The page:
The fourth group…

I personally believe US Americans are… Smart enough to read the handwriting on the wall

Ken Caminiti was the leader of this group. He was the first to come out and say, “hey everybody, you know why I’m a gigantic hairy beast who put up monster numbers? Because I used steroids!”

As much as this “shocked” that national media, nearly every fan of the sport said, “oh, I get it now”. And since that day in 2002 the current effort to get rid of this blight on the sport has been gaining more and more momentum.

The reason why noteable members of the national sports media (er everyone on ESPN) are trying to throw mud on the Mitchell Report is because it makes them look like idiots for not saying something about it sooner. The reason why all true fans of the game should be grateful for the Report is because it shows the 3 groups of dopes mentioned above that we aren’t who they thought we were. And we aren’t going to let them off the hook. Hopefully the players will get smart and cut and paste the following apology from below, insert their name and do the right thing.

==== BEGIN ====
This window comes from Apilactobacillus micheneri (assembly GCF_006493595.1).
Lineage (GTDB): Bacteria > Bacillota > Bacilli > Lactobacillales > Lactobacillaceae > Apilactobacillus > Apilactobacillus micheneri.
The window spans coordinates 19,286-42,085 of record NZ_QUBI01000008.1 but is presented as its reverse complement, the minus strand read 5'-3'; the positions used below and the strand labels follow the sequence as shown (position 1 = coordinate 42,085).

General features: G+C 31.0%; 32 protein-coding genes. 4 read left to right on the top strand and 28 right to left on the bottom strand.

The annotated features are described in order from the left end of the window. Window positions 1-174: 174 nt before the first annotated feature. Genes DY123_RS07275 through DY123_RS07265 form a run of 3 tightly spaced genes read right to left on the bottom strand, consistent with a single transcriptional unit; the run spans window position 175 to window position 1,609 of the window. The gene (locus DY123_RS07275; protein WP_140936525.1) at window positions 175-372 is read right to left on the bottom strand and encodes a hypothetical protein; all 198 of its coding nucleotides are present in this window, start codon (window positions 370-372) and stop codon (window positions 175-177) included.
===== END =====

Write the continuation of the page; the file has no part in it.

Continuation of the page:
I _____________, admit that I used illegal performance enhancing drugs in an effort to better my statistics and make more money for myself in salary and endorsements. While I knew these products were against the laws of the land, the rules of baseball were obscure enough that I also knew I would not be punished by my league for using them. I felt I had nothing to lose. Now I realize I did have something to lose. My reputation, my integrity, my character.

I am a cheater. I gained advantages that not everyone was able of willing to gain. I’m sorry for this. I now realize that it was wrong. I urge all young players to avoid the same mistakes that I made by following the pledge that they took or take before each Little League game…